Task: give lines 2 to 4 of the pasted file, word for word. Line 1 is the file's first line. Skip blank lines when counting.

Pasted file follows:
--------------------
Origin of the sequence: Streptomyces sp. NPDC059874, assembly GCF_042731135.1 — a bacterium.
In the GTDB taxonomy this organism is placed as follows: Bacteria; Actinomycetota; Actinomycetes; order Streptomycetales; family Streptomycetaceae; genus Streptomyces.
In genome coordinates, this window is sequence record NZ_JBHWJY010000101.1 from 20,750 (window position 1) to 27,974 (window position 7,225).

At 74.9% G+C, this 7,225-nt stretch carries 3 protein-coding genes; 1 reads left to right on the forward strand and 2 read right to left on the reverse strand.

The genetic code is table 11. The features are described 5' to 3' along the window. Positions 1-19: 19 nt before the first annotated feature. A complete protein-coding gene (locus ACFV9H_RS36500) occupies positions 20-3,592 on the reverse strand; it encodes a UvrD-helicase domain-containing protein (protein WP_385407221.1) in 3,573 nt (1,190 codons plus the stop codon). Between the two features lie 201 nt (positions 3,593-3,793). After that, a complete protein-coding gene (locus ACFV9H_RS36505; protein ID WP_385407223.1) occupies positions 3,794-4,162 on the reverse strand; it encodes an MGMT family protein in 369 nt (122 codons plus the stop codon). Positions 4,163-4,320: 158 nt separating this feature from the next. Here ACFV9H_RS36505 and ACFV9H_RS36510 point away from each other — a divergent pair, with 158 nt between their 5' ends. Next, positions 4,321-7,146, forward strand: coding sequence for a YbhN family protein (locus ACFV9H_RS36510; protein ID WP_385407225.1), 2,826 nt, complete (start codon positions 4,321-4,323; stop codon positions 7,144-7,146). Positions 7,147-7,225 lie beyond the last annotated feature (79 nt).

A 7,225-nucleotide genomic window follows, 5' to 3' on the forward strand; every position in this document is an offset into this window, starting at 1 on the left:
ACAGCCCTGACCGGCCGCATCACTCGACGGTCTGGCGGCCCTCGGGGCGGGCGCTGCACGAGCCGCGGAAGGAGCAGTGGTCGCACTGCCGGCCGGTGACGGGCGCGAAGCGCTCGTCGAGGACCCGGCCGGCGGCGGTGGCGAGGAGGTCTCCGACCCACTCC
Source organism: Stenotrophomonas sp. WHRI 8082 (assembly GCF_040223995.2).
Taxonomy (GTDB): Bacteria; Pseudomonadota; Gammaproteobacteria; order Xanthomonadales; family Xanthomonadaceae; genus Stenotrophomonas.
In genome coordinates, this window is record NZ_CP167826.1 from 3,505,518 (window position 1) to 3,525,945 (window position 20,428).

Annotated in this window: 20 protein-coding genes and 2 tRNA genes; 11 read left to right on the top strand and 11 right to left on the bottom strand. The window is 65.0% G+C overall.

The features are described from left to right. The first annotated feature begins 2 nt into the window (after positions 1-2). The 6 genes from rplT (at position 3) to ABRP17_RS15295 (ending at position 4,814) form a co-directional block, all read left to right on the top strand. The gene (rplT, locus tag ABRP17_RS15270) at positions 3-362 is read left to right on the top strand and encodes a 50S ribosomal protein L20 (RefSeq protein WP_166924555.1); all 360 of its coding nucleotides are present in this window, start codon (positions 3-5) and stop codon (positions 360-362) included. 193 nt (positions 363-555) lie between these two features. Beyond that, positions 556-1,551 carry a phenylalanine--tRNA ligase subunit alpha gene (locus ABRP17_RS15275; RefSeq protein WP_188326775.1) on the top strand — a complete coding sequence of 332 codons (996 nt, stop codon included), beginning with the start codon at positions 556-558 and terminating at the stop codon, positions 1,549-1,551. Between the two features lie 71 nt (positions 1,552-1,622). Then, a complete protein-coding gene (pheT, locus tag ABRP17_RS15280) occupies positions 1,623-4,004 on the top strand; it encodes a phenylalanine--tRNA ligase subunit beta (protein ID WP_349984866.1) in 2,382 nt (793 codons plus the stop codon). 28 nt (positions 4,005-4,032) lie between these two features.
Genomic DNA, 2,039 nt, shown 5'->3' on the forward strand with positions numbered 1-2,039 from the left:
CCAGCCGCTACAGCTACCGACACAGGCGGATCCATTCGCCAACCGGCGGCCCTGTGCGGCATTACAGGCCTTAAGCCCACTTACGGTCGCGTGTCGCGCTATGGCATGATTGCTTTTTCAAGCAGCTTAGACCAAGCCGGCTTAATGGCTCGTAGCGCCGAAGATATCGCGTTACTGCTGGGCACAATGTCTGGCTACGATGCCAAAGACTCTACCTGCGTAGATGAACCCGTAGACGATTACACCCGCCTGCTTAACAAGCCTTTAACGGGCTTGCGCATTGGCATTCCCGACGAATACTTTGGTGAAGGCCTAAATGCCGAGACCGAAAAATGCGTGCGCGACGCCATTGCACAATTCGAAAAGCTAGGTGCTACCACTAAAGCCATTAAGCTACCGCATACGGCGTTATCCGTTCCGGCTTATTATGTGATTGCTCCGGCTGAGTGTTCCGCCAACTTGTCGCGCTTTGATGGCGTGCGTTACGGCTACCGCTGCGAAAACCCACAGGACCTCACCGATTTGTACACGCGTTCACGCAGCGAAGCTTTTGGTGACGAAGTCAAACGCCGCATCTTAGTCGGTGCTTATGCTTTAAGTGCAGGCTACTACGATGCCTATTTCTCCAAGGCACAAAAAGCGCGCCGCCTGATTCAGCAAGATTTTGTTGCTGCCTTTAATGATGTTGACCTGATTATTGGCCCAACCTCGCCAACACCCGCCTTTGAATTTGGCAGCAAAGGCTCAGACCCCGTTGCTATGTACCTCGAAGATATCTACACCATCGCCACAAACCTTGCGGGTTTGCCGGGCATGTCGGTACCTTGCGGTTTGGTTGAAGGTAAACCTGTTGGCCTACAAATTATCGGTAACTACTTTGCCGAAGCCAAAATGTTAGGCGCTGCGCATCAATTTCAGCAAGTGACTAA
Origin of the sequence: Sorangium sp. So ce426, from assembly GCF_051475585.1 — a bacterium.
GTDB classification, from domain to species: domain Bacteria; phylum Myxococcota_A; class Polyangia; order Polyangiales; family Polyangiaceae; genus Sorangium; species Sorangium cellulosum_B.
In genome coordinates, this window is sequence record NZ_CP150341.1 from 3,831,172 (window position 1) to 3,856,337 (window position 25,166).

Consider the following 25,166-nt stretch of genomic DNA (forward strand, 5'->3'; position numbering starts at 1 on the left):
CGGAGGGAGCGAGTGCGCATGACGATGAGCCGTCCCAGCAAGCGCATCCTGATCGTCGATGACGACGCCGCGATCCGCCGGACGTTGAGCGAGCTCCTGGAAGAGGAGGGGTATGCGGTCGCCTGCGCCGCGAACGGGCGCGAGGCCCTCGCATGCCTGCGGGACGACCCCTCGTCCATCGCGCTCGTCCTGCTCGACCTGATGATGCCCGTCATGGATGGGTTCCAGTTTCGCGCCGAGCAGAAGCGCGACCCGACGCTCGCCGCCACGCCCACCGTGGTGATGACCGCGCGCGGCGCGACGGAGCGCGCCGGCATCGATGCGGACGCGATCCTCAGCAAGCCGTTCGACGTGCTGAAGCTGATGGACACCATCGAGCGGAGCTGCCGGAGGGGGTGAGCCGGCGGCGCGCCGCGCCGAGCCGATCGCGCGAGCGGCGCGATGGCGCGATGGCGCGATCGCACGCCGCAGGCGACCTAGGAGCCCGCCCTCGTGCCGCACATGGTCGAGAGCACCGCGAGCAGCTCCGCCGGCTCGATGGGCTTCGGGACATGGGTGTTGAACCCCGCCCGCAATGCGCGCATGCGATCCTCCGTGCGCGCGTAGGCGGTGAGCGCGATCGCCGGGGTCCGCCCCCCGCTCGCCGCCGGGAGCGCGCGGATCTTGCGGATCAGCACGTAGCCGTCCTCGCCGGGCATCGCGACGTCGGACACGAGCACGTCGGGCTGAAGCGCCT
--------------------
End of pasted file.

In the GTDB taxonomy this organism is placed as follows: Bacteria; Actinomycetota; Actinomycetes; order Streptomycetales; family Streptomycetaceae; genus Streptomyces.
In genome coordinates, this window is sequence record NZ_JBHWJY010000101.1 from 20,750 (window position 1) to 27,974 (window position 7,225).

At 74.9% G+C, this 7,225-nt stretch carries 3 protein-coding genes; 1 reads left to right on the forward strand and 2 read right to left on the reverse strand.